France and Bryant had each made their only field goal attempts in Friday night's preseason opener at Tennessee, with Bryant's 33-yarder winning it in overtime. In practice, both kickers had recently performed well with the rest of the team standing around screaming at them, and both had responded well to hurry-up periods in which they had to rush onto the field and make a kick.
Still, it was fair to say that this kick Bryant was lining up for was one of the toughest of camp. Not only was it from 53 yards out (that's where the ball was actually spotted, though Bryant had called for a 55-yarder), but it was his own challenge, and - even though the hour wasn't granted - he felt as if he were doing it for the whole team. In that way, it was much like a big kick at the end of a game.
"If you see the ball snapped and put down on the ground and the protection is there, the kicker writes the check for the football team," said Gruden. "Our lives are in his hands in that situation. That's just the way it is. His position, the characteristics that it has, are a lot different, I think, than anyone else on the team."
The snap by Brian Sawyer was good, the hold by Josh Bidwell was pristine and Bryant – as you might have guessed from the all the build up – nailed it. Fifty-three yards bought the team a coveted 60 minutes. Bryant was mobbed by his teammates as the kick sailed over the crossbar. The Bucs want to see scenes like that on Sunday afternoons, after two years of too many big kicks going awry.
"There's nothing like knowing on the sideline, after you put together a drive to put yourself in position to win a game in the fourth quarter, that this guy's an assassin," said Gruden. "He's going to put that ball right between your eyes. It's a great sense of confidence that the offensive team has, it's a great sense of confidence that the defense has. 'Hey, let's get the ball back because this kid will win us the game.' You've got to have that."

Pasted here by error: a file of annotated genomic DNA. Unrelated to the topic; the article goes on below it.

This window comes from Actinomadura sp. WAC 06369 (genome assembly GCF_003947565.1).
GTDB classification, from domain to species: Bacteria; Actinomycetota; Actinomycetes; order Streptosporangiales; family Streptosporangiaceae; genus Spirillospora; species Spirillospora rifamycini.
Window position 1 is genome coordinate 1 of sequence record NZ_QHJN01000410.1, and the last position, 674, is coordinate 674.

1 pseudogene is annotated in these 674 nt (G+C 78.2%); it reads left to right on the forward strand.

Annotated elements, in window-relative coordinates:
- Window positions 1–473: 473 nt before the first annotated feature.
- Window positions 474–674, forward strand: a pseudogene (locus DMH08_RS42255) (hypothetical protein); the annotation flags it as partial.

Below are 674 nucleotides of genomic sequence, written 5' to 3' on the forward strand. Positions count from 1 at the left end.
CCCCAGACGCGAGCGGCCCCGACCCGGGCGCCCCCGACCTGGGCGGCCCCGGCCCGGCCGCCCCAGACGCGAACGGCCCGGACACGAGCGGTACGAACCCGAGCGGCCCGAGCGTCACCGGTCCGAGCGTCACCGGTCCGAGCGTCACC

Maybe Bryant helped his chances with that kick. France will get more opportunities to fire back, as the battle is far from over. Gruden continues to voice his pleasure with the team's kicking, and he does so by complimenting both men.
"We've got four weeks yet – three weeks, whatever it is – to evaluate that," said Gruden. "I'd say this: I like what they're doing. We chart everything from get-off time to hang time to accuracy. We chart everything, and their statistics are impressive here in the last nine days, very impressive. We've got a tough call to make. Hopefully, that is the case at the very end."
Another New Lineman
For the second time in two days and the fifth time since training camp began on July 28, the Bucs have added an offensive lineman to the roster. On Tuesday, the Bucs signed former San Diego Chargers starter Phil Bogle, releasing rookie running back Jacque Lewis to make room on the roster.
The 6-2, 322-pound Bogle, a guard, is the second interior lineman added this week. On Monday, the Bucs signed second-year guard/center Bryan Anderson, most recently of the New England Patriots.
Like Anderson, Bogle entered the league as an undrafted free agent in 2003. He was an immediate hit in Chargers camp, impressing with his balance and foot quickness. Despite coming from Division II New Haven (enrollment: 1,800), he not only made the roster as a rookie but ended up playing in 15 games and starting 13 at guard.
Bogle was released on the final cut in 2004, however, though he later was resigned to the roster for two weeks in late September. After the season, he signed with the Cleveland Browns but was released on July 29.
Anderson and Bogle follow earlier O-Line signings (or re-signings) of tackles Sam Lightbody, Todd Steussie and Jeff Hatch.
Lewis first signed with the Bucs on May 17 as an undrafted rookie. He was released last Wednesday but then re-signed on Thursday, and he played briefly in the opener at Tennessee.